Have you ever wondered how you can get listings from homeowners who are facing difficult times — maybe somebody going through a divorce or at risk of foreclosure? In these instances, homeowners need a compassionate agent like you to help them sell their homes.
These leads aren’t for everyone; you have to have a big heart. You have to be ready to serve and show kindness and compassion. If you're not ready or prepared to do that, don't pursue these lead sources because they're not for you. These leads are different than standard sellers who are selling for other reasons. So keep that in mind if you are going after these leads.
Foreclosures can be tough because you’re inherently dealing with people facing a huge financial and potentially personal hardship. Foreclosures can still be a great lead source, but you need to keep some important things in mind.
If you look at the stats, a lot of people at risk of foreclosure fall onto hard times because they lost a job or had some sort of health issue come up. In most cases, some sort of catastrophic event happened in their lives. Unfortunately, people in these situations get a lot of people harassing them, so if you approach them in that same vein, it's likely not going to end well.
Instead, the best way to approach folks facing foreclosure is to explain their options and to educate them on things they need to know. Then, if they do decide to list, they’ll probably use you as their real estate agent because you built that trust with them.
REO / Bank-Owned Homes
Real estate-owned homes (or REO homes) and bank-owned homes are properties that have been foreclosed upon and are now owned by the bank or another company. When this happens, you're obviously not dealing with someone in hardship anymore. At this point, it's all about the bank or company and building a relationship with the employee selling that home.
A member of our team works for a bank selling REO homes, so she knows a lot about this. She tells us that the agents who have their paperwork and processes together and are ready to serve the bank the best deal are usually the ones who get the listings.
The great thing about REO homes is that if you can establish a solid relationship with the bank, you can nab tons of repeat business. It's a really good niche. I know there are agents out there really succeeding in this niche.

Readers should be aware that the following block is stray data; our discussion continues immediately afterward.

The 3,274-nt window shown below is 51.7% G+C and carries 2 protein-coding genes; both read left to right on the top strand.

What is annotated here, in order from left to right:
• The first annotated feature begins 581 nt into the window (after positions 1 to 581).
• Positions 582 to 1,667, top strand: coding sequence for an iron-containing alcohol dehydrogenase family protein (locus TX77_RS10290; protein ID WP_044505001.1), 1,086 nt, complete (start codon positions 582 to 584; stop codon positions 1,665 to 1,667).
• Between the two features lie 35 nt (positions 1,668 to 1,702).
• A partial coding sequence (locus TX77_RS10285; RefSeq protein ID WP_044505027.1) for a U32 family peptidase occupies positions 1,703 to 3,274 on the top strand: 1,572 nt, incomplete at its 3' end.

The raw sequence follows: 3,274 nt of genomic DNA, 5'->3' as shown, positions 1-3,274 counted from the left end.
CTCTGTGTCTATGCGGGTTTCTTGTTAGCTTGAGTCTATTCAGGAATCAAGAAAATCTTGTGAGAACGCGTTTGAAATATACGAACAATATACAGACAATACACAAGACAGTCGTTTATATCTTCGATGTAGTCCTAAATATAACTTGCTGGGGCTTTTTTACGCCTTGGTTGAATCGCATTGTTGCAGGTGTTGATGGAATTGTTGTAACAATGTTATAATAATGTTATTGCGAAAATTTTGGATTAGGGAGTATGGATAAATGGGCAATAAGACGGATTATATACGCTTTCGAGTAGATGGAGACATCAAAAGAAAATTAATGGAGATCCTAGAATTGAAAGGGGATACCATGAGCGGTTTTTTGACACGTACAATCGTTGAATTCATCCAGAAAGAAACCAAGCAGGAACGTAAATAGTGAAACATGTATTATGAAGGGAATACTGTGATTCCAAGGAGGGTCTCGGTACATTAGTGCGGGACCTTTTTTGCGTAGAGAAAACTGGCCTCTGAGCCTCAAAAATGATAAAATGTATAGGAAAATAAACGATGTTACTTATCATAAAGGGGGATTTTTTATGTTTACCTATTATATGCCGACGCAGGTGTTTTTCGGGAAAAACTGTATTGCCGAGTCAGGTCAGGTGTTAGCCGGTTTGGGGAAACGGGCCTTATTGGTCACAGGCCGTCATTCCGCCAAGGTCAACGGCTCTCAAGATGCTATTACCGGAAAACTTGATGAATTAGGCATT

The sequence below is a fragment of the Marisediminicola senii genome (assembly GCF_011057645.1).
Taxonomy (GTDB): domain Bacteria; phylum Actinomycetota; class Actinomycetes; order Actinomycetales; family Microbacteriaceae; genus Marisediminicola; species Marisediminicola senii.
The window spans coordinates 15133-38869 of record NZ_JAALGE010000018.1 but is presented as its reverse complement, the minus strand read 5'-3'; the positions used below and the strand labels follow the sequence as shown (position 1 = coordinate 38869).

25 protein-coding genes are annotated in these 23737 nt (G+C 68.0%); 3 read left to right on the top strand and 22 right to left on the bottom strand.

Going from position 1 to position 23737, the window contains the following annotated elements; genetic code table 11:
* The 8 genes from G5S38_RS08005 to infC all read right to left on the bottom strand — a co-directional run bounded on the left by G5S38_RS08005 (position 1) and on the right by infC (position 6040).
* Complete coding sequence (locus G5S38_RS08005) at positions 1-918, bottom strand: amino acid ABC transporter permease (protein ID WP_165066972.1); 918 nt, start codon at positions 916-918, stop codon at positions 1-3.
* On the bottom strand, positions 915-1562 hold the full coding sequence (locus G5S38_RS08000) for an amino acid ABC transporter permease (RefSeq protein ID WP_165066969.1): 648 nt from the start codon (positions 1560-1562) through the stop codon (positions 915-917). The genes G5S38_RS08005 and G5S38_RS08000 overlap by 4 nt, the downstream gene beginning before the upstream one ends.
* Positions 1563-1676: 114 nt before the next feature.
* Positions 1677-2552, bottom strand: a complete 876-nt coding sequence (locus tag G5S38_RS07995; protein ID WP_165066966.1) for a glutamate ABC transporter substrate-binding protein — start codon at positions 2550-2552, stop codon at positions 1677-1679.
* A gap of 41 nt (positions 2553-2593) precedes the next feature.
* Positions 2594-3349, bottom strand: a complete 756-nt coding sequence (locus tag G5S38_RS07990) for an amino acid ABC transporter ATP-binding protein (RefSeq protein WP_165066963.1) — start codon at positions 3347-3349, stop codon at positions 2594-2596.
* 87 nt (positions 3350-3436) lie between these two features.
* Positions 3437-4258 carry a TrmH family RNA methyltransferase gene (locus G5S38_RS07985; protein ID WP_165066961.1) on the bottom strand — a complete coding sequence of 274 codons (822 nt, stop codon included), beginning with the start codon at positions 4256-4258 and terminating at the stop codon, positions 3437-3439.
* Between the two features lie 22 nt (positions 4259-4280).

The market has shifted over the past few years, and most people are able to get out of their homes — unlike in the recession — so REO leads are a bit softer than they used to be. But there are still opportunities out there.
Another way to find sellers is by finding people who are delinquent on their taxes. That information is in the public record. Here’s a website for looking up property tax records in your area.
While delinquent taxes are not always a sign that somebody absolutely needs to sell, it's definitely a sign that somebody could be facing hard times and might need to get out from under their debt. Owners with delinquent taxes are a great potential source of leads.
Keep in mind, too, there are a lot of investors out there who buy out tax deeds. They'll get houses for pennies on the dollar by paying off the home and paying off the lapsed taxes. I've heard about homeowners actually losing their homes over being delinquent on their taxes in these situations. Maybe the owners didn't understand what was happening, or maybe they moved out of the area and someone else was supposed to pay the taxes, but they missed out, and someone else bought the deed.
Remember the Brady Bunch movie from 1995, when the Brady family almost had their house taken away because they owed $20,000 in taxes? While real life is not as simple as winning a singing contest and signing over a check, tax delinquency does make homeowners vulnerable. If you can offer your expertise, you can help them sell.
Another niche that could be lucrative but requires a gentle touch is finding people going through divorce. Obviously, this is a very sensitive topic. Once again, if you go after people facing divorce insensitively, you're going to make a lot of people angry, and that's not going to serve you well at all.
Many times, when a couple gets a divorce, the real estate is liquidated in order to split the assets. A great way to connect with these leads is to reach out to attorneys who specialize in divorce and offer them resources to share with divorcing couples who might benefit from that information.
To land leads in the aforementioned niches, consider using our delinquent tax or divorce books, which take a sensitive approach to helping people sell at a difficult time. We are also in the process of writing a book for homeowners at risk of foreclosure. Visit authorify.com to learn more.